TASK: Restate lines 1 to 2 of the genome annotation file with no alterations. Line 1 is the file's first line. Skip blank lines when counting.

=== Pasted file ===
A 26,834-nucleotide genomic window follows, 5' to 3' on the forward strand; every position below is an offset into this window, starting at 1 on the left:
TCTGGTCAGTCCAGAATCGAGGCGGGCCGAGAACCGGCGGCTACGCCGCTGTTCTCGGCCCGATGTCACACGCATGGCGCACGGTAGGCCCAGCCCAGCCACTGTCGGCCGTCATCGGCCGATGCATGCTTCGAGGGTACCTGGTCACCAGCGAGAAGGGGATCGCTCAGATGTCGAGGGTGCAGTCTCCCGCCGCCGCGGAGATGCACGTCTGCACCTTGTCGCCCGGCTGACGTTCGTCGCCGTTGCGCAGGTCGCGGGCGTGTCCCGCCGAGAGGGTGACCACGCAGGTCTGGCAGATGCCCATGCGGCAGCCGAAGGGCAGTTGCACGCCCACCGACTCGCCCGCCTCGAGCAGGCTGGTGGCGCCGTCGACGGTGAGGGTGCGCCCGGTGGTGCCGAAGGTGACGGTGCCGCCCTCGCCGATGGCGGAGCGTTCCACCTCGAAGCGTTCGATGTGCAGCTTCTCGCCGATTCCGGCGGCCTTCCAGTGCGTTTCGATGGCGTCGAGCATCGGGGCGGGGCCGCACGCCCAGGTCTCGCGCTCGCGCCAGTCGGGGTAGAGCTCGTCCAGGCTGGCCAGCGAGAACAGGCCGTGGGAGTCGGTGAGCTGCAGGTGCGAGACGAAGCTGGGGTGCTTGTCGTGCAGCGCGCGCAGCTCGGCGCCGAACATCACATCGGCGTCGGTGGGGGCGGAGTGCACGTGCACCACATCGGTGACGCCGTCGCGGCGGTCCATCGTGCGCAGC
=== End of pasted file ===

A 26,834-nucleotide genomic window follows, 5' to 3' on the forward strand; every position below is an offset into this window, starting at 1 on the left:
TCTGGTCAGTCCAGAATCGAGGCGGGCCGAGAACCGGCGGCTACGCCGCTGTTCTCGGCCCGATGTCACACGCATGGCGCACGGTAGGCCCAGCCCAGCCACTGTCGGCCGTCATCGGCCGATGCATGCTTCGAGGGTACCTGGTCACCAGCGAGAAGGGGATCGCTCAGATGTCGAGGGTGCAGTCTCCCGCCGCCGCGGAGATGCACGTCTGCACCTTGTCGCCCGGCTGACGTTCGTCGCCGTTGCGCAGGTCGCGGGCGTGTCCCGCCGAGAGGGTGACCACGCAGGTCTGGCAGATGCCCATGCGGCAGCCGAAGGGCAGTTGCACGCCCACCGACTCGCCCGCCTCGAGCAGGCTGGTGGCGCCGTCGACGGTGAGGGTGCGCCCGGTGGTGCCGAAGGTGACGGTGCCGCCCTCGCCGATGGCGGAGCGTTCCACCTCGAAGCGTTCGATGTGCAGCTTCTCGCCGATTCCGGCGGCCTTCCAGTGCGTTTCGATGGCGTCGAGCATCGGGGCGGGGCCGCACGCCCAGGTCTCGCGCTCGCGCCAGTCGGGGTAGAGCTCGTCCAGGCTGGCCAGCGAGAACAGGCCGTGGGAGTCGGTGAGCTGCAGGTGCGAGACGAAGCTGGGGTGCTTGTCGTGCAGCGCGCGCAGCTCGGCGCCGAACATCACATCGGCGTCGGTGGGGGCGGAGTGCACGTGCACCACATCGGTGACGCCGTCGCGGCGGTCCATCGTGCGCAGC